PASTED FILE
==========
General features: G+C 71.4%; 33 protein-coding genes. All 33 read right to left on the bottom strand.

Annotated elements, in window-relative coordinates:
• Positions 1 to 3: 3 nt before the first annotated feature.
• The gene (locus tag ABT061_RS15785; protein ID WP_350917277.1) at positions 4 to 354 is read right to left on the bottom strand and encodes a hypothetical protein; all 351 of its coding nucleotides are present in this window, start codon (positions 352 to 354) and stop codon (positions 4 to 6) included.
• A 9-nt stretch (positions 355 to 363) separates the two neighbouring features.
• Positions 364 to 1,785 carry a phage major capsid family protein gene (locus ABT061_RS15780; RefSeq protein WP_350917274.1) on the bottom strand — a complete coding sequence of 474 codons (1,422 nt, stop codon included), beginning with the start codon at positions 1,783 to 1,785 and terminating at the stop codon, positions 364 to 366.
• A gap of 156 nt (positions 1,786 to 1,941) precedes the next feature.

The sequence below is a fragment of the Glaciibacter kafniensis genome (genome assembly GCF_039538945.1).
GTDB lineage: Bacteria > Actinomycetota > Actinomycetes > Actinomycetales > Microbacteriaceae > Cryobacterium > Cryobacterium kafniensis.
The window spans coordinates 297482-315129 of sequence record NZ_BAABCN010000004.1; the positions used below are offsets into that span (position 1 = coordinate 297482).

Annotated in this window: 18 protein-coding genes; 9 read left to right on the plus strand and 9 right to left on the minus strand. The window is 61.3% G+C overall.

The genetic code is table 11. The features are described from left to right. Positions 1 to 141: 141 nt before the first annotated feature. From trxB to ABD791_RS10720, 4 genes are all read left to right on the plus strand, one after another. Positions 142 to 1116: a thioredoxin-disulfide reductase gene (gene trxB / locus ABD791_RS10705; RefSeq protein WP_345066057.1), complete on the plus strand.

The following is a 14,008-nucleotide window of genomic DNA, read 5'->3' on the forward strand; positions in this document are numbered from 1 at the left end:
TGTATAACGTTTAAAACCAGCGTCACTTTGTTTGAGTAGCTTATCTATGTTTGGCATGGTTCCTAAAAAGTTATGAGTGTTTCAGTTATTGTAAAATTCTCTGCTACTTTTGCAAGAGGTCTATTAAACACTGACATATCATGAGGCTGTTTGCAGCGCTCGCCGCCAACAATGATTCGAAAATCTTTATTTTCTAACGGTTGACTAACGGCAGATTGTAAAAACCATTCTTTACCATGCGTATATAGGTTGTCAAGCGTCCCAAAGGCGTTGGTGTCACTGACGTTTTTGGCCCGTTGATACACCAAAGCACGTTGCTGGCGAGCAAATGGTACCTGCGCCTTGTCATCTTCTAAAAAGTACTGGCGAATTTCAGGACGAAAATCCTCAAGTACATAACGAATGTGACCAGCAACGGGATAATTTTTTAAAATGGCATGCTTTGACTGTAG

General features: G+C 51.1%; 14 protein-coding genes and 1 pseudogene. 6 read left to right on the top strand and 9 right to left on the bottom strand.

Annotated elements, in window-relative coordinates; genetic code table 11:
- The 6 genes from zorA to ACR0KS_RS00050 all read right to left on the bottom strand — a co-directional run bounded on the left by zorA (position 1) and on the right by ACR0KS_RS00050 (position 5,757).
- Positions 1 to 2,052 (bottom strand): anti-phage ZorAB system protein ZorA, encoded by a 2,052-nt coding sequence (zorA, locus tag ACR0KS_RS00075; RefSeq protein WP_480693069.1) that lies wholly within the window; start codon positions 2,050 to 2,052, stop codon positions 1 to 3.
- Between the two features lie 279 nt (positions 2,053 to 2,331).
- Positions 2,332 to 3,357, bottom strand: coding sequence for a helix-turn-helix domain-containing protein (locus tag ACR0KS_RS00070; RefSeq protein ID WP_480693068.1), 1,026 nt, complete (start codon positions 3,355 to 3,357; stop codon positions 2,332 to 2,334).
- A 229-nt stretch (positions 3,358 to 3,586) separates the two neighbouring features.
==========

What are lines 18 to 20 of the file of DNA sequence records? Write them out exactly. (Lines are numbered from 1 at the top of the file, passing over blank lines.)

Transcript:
- Positions 1 to 2,052 (bottom strand): anti-phage ZorAB system protein ZorA, encoded by a 2,052-nt coding sequence (zorA, locus tag ACR0KS_RS00075; RefSeq protein WP_480693069.1) that lies wholly within the window; start codon positions 2,050 to 2,052, stop codon positions 1 to 3.
- Between the two features lie 279 nt (positions 2,053 to 2,331).
- Positions 2,332 to 3,357, bottom strand: coding sequence for a helix-turn-helix domain-containing protein (locus tag ACR0KS_RS00070; RefSeq protein ID WP_480693068.1), 1,026 nt, complete (start codon positions 3,355 to 3,357; stop codon positions 2,332 to 2,334).